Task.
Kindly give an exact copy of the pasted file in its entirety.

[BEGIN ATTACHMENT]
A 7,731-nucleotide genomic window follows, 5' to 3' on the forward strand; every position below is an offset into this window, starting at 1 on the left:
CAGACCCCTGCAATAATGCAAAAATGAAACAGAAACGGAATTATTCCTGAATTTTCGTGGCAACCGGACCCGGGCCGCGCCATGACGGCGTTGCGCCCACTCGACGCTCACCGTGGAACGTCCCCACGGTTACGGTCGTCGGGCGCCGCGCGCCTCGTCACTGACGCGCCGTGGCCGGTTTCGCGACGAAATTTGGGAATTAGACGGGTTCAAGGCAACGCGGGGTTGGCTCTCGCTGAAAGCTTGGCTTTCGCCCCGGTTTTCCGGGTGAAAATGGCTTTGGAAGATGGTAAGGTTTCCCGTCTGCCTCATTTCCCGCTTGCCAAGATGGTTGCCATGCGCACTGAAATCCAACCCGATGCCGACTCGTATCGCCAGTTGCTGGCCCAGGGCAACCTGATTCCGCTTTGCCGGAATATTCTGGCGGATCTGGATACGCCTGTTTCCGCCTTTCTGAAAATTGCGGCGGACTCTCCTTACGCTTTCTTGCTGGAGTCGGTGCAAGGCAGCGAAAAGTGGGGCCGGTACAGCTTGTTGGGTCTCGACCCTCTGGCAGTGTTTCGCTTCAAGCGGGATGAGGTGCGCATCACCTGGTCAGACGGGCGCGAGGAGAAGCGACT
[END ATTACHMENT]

A 7,731-nucleotide genomic window follows, 5' to 3' on the forward strand; every position below is an offset into this window, starting at 1 on the left:
CAGACCCCTGCAATAATGCAAAAATGAAACAGAAACGGAATTATTCCTGAATTTTCGTGGCAACCGGACCCGGGCCGCGCCATGACGGCGTTGCGCCCACTCGACGCTCACCGTGGAACGTCCCCACGGTTACGGTCGTCGGGCGCCGCGCGCCTCGTCACTGACGCGCCGTGGCCGGTTTCGCGACGAAATTTGGGAATTAGACGGGTTCAAGGCAACGCGGGGTTGGCTCTCGCTGAAAGCTTGGCTTTCGCCCCGGTTTTCCGGGTGAAAATGGCTTTGGAAGATGGTAAGGTTTCCCGTCTGCCTCATTTCCCGCTTGCCAAGATGGTTGCCATGCGCACTGAAATCCAACCCGATGCCGACTCGTATCGCCAGTTGCTGGCCCAGGGCAACCTGATTCCGCTTTGCCGGAATATTCTGGCGGATCTGGATACGCCTGTTTCCGCCTTTCTGAAAATTGCGGCGGACTCTCCTTACGCTTTCTTGCTGGAGTCGGTGCAAGGCAGCGAAAAGTGGGGCCGGTACAGCTTGTTGGGTCTCGACCCTCTGGCAGTGTTTCGCTTCAAGCGGGATGAGGTGCGCATCACCTGGTCAGACGGGCGCGAGGAGAAGCGACT